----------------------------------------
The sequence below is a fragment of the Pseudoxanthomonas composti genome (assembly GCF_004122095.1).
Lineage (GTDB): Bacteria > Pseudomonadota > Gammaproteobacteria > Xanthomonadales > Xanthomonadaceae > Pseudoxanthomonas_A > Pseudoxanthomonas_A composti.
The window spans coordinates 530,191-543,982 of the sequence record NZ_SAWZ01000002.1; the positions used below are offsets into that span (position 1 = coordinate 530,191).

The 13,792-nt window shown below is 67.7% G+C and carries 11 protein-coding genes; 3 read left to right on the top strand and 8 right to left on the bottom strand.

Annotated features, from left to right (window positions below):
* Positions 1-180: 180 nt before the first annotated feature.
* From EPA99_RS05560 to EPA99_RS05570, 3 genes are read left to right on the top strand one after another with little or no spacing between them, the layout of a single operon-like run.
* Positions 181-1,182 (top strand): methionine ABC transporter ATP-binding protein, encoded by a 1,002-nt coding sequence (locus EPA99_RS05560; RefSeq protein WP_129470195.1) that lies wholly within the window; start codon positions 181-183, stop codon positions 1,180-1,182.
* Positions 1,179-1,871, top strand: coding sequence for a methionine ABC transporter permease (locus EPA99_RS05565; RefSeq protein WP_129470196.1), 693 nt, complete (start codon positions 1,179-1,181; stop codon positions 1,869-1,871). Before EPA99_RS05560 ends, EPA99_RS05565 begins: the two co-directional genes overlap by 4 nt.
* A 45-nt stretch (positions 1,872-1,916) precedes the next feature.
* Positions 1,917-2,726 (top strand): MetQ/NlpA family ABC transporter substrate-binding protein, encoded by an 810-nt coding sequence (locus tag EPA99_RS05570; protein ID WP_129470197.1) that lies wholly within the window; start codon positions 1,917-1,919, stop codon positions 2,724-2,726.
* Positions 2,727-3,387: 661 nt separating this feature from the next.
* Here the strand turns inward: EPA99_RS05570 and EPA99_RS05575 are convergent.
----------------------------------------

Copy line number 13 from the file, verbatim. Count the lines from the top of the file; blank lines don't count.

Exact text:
* Here the strand turns inward: EPA99_RS05570 and EPA99_RS05575 are convergent.